Marzo 'e Pazzo: A recipe for Broccoli Rabe

Marzo 'e Pazzo: A recipe for Broccoli Rabe

March is crazy and as we anxiously anticipate a bounty of spring vegetables in Agerola, we make one last classically winter dish of Broccoli Rabe and Sausage. 

In Italy, we often say, “Marzo è pazzo….March is crazy.” My adopted hometown of Agerola is particularly neurotic the entire month of March.  Gale force winds blow up from costal Amalfi to create cyclones of plastic recyclables, vineyard trellises, garden vegetables… It rains for days. Then a glimpse of sublime sun might peak above our mountains only to fade again and leave us to our seasonal depression.

Last week we had especially operatic weather.  With fierce winds tearing through Agerola, Giuseppe’s mother woke up uncharacteristically early one morning, stalked into the kitchen and shouted, “Where are my sausages?” I struggled for a moment to grasp why she woke at 7am (her usual wake-up time is roughly noon) to determine the location of a missing, but apparently treasured pork product. 

Noticing the look of mild confusion on my face, Mamma plaintively explained she was looking for her ‘door sausages,’ little cylindrical bean bags that many locals use to protect door cracks from blustery wind (vaguely akin to the improvised liners one might have used in a college dormitory to prevent certain ‘fumes’ from traveling astray).  Mamma’s door sausages were in fact long gone after Giuseppe secretly threw them away along with about 150 kilos of hoarded household materials from the last three decades.  Unfortunately, Mamma has a mind like a steel trap and a preternatural ability to sniff out fibs. She knew that those door sausages were tossed asunder and she had woken up early to give me hell.

After a spirited diatribe on the finer points of her son’s general uselessness, Mamma launched into a surprisingly charismatic rendition of Ave Maria. Finishing her aria/prayer, she looked heaven ward and bawled, “My son is a shit!” And naturally, at that precise moment, a furious wind tore through our house, the power went out and our glass front door burst into shrapnel.  Apparently satisfied and spent, mamma surveyed the damage, thrust her fist into the air and shouted, “Thank you, God.” She retreated to her bedroom. I stared at the glass on the floor.

Within approximately one hour, news of our household drama and broken door had traveled across Agerola. Out of either pity or curiosity, a neighbor showed up at our (broken) door that afternoon with a basket of local spicarielli. I thanked him and smiled, thinking this insouciantly bitter winter green (which resemebles broccoli rabe) would be the perfect way to conclude our crazy March afternoon.  I never found mama’s door sausages so in a cheeky nod to her, I added a little sausage to our greens and served this dish.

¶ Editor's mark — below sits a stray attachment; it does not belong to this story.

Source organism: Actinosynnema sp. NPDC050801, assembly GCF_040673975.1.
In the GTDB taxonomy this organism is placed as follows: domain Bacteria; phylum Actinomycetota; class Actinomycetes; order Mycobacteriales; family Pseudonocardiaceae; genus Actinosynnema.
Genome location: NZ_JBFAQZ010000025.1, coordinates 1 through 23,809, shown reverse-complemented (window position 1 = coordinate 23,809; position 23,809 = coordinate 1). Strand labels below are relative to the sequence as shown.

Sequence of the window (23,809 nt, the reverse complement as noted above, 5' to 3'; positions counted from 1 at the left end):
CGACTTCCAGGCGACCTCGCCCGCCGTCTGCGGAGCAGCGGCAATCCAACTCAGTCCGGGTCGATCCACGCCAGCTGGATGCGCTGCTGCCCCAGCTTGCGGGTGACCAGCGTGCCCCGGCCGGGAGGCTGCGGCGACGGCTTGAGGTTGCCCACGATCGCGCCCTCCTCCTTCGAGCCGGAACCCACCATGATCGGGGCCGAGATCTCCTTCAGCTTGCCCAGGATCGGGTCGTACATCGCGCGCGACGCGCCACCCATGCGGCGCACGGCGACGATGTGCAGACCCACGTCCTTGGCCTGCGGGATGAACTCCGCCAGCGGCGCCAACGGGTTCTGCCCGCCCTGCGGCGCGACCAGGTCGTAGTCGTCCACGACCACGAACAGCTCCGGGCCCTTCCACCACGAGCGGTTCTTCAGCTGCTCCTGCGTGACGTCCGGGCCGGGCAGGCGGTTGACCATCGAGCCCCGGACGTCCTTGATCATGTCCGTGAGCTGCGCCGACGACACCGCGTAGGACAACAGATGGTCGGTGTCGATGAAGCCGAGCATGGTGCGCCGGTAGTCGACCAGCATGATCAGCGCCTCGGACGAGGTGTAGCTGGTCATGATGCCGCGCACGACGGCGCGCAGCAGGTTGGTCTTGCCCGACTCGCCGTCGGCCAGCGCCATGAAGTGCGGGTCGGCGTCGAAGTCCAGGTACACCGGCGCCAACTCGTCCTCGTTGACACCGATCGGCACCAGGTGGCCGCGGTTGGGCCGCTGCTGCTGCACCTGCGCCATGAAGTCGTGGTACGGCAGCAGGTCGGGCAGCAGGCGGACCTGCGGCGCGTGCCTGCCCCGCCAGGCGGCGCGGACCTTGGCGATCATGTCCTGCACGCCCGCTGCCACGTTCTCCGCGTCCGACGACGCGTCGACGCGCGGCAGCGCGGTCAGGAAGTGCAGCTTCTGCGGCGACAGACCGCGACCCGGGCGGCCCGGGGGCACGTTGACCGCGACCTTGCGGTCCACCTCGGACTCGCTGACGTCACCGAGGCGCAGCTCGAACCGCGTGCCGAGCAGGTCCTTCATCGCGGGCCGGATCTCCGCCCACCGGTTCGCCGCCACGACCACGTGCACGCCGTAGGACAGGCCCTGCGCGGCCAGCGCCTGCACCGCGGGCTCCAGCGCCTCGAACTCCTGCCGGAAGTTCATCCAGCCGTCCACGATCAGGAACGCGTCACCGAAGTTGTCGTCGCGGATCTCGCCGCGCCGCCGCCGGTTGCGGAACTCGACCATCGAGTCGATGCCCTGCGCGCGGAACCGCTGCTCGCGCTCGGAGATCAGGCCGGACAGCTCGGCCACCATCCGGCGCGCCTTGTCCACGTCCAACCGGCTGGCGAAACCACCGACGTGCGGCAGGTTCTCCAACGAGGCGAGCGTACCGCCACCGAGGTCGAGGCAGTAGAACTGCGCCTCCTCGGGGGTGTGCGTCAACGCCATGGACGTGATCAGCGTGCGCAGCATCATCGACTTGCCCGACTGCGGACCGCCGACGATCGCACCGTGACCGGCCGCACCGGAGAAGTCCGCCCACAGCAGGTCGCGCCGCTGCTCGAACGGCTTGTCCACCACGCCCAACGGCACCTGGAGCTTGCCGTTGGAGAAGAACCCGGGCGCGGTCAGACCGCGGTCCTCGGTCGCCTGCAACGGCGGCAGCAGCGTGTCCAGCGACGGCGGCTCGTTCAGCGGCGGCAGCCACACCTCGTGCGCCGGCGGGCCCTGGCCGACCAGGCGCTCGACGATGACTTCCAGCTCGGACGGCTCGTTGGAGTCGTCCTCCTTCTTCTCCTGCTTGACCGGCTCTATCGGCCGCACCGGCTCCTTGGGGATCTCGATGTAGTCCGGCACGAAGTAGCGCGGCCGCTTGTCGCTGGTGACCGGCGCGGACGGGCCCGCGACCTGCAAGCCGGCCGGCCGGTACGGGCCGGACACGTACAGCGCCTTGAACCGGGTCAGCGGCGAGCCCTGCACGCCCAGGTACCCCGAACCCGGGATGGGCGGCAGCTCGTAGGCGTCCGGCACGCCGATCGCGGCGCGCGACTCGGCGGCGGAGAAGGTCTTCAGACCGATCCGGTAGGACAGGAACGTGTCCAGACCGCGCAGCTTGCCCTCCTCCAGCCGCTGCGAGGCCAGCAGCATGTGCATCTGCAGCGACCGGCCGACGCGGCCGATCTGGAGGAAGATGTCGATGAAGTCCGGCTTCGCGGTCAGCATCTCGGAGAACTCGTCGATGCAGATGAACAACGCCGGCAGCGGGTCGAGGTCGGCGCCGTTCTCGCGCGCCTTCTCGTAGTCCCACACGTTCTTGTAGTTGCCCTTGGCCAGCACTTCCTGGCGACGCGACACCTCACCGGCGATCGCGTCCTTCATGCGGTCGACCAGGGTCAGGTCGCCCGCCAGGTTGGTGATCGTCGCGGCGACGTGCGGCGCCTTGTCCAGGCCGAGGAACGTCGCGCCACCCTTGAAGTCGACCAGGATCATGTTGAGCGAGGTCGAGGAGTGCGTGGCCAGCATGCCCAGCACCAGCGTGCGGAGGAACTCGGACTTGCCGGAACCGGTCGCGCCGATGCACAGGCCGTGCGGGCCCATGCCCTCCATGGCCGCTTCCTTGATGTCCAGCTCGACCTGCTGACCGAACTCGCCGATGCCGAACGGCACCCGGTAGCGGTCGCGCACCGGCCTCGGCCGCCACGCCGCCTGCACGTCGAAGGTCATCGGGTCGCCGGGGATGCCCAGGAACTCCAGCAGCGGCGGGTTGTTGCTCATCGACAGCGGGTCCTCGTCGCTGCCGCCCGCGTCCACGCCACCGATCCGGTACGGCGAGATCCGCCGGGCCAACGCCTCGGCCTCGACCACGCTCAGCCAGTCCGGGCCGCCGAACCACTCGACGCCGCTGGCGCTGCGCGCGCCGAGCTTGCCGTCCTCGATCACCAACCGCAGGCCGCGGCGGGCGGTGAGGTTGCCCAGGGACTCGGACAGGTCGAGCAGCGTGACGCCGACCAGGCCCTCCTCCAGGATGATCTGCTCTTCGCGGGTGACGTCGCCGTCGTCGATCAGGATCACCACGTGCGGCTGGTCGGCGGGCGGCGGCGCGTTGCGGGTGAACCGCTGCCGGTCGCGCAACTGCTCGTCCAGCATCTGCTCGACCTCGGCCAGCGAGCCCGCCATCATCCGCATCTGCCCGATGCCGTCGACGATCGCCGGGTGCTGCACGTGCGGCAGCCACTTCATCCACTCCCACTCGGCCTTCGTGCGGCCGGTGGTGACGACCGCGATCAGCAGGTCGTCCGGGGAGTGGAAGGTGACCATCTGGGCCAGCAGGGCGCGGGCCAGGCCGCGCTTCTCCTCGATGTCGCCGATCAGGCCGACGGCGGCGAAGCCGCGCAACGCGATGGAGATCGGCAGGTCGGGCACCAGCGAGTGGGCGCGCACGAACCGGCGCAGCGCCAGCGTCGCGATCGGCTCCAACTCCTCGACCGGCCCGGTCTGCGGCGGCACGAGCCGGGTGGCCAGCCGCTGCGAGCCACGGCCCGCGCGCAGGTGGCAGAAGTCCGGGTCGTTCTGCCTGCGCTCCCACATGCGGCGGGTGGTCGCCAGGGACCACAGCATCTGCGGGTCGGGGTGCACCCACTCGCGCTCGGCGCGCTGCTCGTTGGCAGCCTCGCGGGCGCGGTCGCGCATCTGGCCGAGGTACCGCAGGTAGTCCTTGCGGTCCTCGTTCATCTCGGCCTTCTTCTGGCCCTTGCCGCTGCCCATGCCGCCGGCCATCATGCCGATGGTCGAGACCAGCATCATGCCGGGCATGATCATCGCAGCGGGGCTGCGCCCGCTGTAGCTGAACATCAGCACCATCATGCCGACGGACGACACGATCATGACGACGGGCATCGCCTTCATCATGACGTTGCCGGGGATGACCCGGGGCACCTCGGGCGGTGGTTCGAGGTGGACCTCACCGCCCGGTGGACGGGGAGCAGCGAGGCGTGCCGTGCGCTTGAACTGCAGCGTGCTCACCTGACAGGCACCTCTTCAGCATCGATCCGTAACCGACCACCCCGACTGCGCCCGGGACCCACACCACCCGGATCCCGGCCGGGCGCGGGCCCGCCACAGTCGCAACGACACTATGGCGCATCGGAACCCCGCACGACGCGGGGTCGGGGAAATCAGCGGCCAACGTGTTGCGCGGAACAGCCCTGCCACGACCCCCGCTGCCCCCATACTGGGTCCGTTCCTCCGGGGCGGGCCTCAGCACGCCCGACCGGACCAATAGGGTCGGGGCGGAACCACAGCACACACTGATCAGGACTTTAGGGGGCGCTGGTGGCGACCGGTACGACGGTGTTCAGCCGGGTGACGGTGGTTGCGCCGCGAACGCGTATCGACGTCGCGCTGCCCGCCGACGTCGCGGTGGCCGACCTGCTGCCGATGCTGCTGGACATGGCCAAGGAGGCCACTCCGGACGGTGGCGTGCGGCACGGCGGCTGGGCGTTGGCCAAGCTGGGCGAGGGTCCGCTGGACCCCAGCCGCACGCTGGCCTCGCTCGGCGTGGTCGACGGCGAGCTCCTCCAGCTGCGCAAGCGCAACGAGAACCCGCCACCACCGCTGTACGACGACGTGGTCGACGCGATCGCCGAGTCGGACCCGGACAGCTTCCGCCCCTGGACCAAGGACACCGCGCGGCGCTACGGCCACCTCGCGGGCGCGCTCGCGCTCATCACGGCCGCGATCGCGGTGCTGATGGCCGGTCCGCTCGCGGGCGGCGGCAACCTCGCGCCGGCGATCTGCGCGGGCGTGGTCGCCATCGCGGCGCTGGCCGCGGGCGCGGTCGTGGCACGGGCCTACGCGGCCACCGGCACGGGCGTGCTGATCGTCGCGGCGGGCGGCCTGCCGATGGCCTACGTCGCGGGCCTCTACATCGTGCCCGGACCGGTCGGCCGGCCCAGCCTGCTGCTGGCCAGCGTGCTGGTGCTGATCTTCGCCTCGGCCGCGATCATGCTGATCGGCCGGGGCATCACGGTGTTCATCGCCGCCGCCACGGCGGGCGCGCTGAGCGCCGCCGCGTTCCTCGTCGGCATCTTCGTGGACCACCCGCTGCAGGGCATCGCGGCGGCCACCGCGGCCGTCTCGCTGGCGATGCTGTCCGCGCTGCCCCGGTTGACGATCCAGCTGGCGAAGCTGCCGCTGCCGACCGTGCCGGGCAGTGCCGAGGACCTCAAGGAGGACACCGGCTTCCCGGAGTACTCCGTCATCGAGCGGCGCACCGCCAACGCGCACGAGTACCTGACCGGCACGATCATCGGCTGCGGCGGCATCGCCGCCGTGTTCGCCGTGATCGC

By the end of the day, we were all (sort of) back to normal, and of course, it being Naples, our door remains unfixed…..At some point crazy March will end.  In the meantime we will eat, and I will drink and we will all sometimes be merry. And if it all really goes to pot, then we can just sing an Ave Maria. 

*Note: Resembling cime de rapa (broccoli rabe) in taste and texture, spicariele is a late winter green that is found across Campania. Cime di rapa, which is native to Puglia literally means ‘turnip tops’ and grows from a bulb.  Spicareile on the other hand does not grow from a bulb and is slightly more tender than the more ubiquitous broccoli rabe. For this recipe, I suggest finding broccoli rabe, often available in Asian super markets or if really pressed, one can use regular (boring) broccoli.

**Note: If you prefer you can serve a version of this dish without pasta.  It will be equally fulfilling and can be served as a side or a main dish.


  • 2 Tablespoons Extra Virgin Olive Oil
  • ½ lb Fresh Spicy Italian Sausage, casings removed and sausage crumbled
  • 3 Garlic cloves, separated but with skin still on (as we say in Italian, in “camacia,” which literally means in garlic in its “shirt”)
  • 1lb Broccoli Rabe
  • 1Teaspoon Salt
  • Red pepper flakes (to taste)
  • 1lb Dried Orecchiette pasta
  • Grated Parmesan (to taste)
  • Instructions


  1. Heat olive oil in large heavy bottomed sauté pan over medium heat.
  2. Add crumbled sausage and brown on all sides, stirring occasional with a wooden spatula (about five minutes).
  3. Remove sausage with slotted spoon and set aside on paper towel lined plate.
  4. Add garlic to olive oil and rendered sausage fat and cook, stirring occasionally for two minutes.
  5. Remove garlic and discard (or reserve for other use).
  6. Add Broccoli Rabe to pan and sauté stirring occasional for five minutes.
  7. Add salt, red pepper flakes and stir to coat Rabe.
  8. Add 1 cup water, bring to a boil, reduce to a simmer, cover and cook for 30 minutes. (***Note: In Puglia it is more traditional to boil the Rabe with your pasta.  I no longer cook it this way because I feel much of the Rabe’s nutrients and taste are lost when fiercely boiling in pasta water.  This is merely a personal preference.)
  9. While Rabe is simmering, bring a large pot of generously salted water to a rolling boil.
  10. When water has reached a full boil, add Orecchiette, stir briefly with a wooden spoon to prevent pasta from sticking and  cook until just al dente (about 7 minutes).
  11. Drain Orecchiette and reserve 1/3 cup pasta cooking liquid.
  12. Add sausage, Orecchiette and 1/3 cup pasta cooking liquid to Broccoli Rabe.
  13. Raise heat to medium and stir to mix Rabe, Orecchiette and sausage (for roughly 2 minutes).
  14. Plate in shallow bowls and top with grated parmesan to taste. 

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